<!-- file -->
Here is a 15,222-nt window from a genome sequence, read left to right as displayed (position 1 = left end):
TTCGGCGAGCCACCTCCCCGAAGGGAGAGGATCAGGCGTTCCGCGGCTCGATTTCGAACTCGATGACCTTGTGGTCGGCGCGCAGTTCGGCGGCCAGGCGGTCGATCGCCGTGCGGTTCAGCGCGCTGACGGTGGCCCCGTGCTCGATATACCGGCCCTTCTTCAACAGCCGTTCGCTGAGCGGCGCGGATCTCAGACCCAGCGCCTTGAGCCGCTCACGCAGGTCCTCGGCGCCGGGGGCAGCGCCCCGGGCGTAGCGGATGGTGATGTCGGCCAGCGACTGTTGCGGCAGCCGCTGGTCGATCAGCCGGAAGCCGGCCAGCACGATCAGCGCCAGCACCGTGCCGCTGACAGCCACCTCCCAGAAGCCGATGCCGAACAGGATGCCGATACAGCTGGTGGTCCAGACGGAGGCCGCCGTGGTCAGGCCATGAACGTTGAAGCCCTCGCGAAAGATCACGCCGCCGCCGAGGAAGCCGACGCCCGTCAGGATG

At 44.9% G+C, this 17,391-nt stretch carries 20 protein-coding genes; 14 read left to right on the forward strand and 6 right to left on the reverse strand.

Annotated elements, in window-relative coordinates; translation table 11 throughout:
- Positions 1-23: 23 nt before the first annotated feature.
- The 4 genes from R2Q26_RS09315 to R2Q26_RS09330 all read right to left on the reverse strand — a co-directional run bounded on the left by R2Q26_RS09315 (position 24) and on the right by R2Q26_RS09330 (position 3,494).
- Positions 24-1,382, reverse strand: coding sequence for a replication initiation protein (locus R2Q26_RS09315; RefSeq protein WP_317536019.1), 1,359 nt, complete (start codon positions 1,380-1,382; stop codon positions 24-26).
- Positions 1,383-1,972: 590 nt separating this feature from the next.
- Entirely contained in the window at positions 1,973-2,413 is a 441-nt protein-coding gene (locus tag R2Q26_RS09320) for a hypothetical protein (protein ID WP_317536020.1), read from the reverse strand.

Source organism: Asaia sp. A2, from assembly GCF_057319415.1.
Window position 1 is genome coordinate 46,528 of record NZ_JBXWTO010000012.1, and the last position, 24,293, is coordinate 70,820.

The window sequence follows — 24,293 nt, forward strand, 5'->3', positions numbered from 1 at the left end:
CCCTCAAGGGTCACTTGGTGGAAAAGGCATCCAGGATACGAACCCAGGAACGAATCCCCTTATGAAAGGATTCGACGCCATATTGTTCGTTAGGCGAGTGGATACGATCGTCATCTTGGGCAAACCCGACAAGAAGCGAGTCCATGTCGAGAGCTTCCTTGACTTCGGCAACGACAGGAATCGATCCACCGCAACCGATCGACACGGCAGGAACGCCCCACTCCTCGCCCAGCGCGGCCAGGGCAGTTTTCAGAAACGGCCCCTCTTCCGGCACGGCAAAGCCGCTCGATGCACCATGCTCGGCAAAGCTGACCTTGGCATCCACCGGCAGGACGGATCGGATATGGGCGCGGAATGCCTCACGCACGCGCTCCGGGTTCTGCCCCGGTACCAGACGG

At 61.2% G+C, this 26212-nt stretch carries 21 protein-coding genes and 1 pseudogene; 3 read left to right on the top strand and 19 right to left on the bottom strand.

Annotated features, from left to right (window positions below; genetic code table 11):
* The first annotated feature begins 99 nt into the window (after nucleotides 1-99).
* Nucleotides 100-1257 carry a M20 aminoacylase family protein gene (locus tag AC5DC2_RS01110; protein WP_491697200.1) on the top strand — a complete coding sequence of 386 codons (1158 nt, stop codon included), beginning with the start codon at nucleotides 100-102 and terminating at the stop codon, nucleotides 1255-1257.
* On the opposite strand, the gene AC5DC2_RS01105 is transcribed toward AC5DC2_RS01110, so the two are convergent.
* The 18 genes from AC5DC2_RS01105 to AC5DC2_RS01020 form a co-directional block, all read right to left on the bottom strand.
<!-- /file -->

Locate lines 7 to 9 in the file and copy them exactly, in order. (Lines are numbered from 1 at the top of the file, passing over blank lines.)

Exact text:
- Positions 24-1,382, reverse strand: coding sequence for a replication initiation protein (locus R2Q26_RS09315; RefSeq protein WP_317536019.1), 1,359 nt, complete (start codon positions 1,380-1,382; stop codon positions 24-26).
- Positions 1,383-1,972: 590 nt separating this feature from the next.
- Entirely contained in the window at positions 1,973-2,413 is a 441-nt protein-coding gene (locus tag R2Q26_RS09320) for a hypothetical protein (protein ID WP_317536020.1), read from the reverse strand.